Numerous Republican Senators spent Monday criticizing the president’s move to evacuate U.S. forces from two observation posts in Northern Syria, reports CBS News Political Unit Associate Producer Eleanor Watson. There is concern that without a U.S presence in the region, Turkey will attack Kurdish forces who have been key allies of the United States in the fight against ISIS.
Even allies of the president like Senator Lindsey Graham and Senator Ted Cruz joined more outspoken critics of Mr. Trump like Senator Mitt Romney and Senator Ben Sasse in admonishing the move. Of the GOP candidates running for reelection in battleground states in 2020, Maine Senator Susan Collins and Iowa Senator Joni Ernst have criticized the president’s plan.
Syria isn’t the only issue causing consternation among Republican senator. While no Republican senators have come out in favor of impeachment, a few of them have questioned the president’s decision to ask foreign governments to investigate Joe Biden and his son Hunter Biden. Romney is the most vocal of the president’s Republican detractors in the Senate, but other GOP senators like Pat Toomey, Rob Portman, Collins, and Sasse have also expressed concern about the president’s recent behavior.
Many Republican senators, meanwhile, have taken the approach Ernst took last week when she answered a question on impeachment by saying the “whistleblower” should be protected and Congress should find all the facts in a bipartisan manner, but refrained from saying the president did something wrong.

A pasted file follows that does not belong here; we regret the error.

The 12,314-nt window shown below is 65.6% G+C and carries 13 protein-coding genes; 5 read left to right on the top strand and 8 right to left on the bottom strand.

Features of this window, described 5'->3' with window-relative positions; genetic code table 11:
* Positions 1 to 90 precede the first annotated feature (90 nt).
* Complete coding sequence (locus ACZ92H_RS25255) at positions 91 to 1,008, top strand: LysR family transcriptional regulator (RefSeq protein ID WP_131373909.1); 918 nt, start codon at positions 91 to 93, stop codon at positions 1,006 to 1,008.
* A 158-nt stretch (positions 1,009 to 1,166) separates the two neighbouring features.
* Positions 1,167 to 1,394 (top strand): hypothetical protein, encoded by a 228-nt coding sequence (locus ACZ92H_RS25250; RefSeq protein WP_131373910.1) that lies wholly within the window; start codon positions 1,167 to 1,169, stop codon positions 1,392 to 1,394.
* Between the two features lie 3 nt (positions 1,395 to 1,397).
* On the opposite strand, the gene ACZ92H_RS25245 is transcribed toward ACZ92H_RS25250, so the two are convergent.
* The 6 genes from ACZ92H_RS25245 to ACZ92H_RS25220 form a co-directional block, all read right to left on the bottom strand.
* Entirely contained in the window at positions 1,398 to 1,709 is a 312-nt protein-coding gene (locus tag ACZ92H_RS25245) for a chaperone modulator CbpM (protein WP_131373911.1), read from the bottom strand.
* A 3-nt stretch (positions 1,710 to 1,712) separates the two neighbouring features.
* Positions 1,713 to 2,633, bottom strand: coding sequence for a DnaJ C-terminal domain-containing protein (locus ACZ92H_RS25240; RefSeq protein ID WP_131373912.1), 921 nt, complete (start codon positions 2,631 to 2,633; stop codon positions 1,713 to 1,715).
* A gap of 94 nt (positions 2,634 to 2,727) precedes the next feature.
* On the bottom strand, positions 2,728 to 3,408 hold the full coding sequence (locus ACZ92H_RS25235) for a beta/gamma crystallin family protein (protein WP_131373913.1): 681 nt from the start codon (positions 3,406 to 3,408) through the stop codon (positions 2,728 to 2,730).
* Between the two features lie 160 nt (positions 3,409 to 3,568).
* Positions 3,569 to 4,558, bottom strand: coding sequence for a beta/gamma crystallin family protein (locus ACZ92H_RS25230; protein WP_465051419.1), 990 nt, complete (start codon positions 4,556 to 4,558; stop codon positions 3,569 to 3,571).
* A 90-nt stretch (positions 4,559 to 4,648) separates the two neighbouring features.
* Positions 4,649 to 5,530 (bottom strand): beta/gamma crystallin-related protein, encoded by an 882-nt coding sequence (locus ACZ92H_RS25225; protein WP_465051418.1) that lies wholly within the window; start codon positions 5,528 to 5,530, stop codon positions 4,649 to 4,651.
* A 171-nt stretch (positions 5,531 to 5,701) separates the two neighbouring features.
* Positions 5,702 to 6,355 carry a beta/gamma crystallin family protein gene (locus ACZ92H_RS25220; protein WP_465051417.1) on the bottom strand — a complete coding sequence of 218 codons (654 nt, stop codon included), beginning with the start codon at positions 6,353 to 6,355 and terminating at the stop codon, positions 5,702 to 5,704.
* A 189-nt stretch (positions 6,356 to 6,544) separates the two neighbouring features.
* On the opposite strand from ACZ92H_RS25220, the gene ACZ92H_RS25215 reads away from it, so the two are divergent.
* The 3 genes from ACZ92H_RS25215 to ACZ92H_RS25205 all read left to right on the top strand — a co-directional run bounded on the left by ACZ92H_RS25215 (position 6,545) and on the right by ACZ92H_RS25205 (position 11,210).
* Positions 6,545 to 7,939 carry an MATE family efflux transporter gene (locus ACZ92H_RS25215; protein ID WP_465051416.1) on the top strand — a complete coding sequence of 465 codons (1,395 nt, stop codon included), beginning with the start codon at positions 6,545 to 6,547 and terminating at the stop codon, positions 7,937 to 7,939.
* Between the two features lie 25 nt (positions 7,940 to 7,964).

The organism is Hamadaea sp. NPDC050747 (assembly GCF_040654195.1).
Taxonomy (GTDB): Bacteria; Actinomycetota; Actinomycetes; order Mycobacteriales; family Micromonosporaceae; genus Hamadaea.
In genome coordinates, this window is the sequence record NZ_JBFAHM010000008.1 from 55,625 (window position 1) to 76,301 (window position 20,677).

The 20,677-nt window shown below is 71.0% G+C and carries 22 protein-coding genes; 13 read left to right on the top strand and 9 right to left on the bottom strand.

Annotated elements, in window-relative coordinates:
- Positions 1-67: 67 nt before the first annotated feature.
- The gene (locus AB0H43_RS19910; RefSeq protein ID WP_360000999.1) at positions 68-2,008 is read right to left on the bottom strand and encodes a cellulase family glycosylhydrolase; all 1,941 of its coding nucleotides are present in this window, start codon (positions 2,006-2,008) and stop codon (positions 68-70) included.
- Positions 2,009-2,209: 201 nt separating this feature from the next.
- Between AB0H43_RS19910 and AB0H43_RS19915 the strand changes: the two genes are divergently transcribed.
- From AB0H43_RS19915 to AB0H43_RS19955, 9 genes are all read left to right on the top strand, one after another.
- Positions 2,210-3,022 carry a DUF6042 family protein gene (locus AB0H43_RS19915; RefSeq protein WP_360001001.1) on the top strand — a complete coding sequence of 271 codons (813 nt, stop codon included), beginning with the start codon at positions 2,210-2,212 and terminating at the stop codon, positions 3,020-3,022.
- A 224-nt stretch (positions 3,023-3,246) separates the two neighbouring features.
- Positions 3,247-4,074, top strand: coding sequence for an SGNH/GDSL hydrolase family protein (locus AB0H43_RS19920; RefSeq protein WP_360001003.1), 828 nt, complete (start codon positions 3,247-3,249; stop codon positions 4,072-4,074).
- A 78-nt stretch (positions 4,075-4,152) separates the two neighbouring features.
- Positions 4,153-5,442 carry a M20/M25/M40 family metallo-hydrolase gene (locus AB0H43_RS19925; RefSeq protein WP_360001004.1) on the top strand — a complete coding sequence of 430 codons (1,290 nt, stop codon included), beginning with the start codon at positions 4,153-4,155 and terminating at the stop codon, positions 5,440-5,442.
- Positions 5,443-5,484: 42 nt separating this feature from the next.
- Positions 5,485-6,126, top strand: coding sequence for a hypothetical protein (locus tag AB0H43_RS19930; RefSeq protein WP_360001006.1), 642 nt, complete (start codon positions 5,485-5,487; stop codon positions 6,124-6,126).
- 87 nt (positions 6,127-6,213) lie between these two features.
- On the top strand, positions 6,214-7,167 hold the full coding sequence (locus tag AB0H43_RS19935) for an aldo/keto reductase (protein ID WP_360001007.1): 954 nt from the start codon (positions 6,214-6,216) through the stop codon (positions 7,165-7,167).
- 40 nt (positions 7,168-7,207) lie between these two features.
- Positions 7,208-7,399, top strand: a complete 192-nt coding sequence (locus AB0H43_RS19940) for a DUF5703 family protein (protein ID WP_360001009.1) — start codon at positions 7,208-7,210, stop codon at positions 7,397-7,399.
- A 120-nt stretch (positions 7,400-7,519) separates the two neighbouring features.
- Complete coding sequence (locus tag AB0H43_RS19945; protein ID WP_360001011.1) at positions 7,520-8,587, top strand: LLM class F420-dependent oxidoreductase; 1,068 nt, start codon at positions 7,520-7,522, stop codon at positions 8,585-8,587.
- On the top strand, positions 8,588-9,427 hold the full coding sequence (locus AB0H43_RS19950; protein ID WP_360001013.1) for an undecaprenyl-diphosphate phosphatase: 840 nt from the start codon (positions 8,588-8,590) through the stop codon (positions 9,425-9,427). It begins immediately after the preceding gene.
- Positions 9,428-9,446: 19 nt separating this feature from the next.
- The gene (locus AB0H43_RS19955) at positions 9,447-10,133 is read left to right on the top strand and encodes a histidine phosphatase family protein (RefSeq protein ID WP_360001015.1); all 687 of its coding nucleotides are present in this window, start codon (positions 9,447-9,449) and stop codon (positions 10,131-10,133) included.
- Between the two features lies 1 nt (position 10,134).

FROM THE CANDIDATES
South Bend Mayor Pete Buttigieg has released a plan, named “Affordable Medicine for All,” to lower the cost of prescription drugs and to increase the accountability of pharmaceutical companies, according to CBS News Campaign Reporter Jack Turman.
Buttigieg’s plan aims to implement a $200 per month out-of-pocket cap on prescription drug costs for seniors on Medicare. In addition, Buttigieg’s “Medicare for All Who Want It” plan would cap out-of-pocket spending to $250 per month. The federal government will also have the power to negotiate with pharmaceutical companies to reduce prescription drug prices.
The negotiated drug prices would be made available to people on public plans, including Medicaid, and people who retain their private insurance plan. “Time and time again, Washington has proven that it’s either uninterested in or incapable of addressing this problem,” Buttigieg said in a statement. “Instead of siding with Americans, politicians have stood with Big Pharma, as they did when Congress barred the federal government from negotiating with pharmaceutical companies on drug prices for seniors.”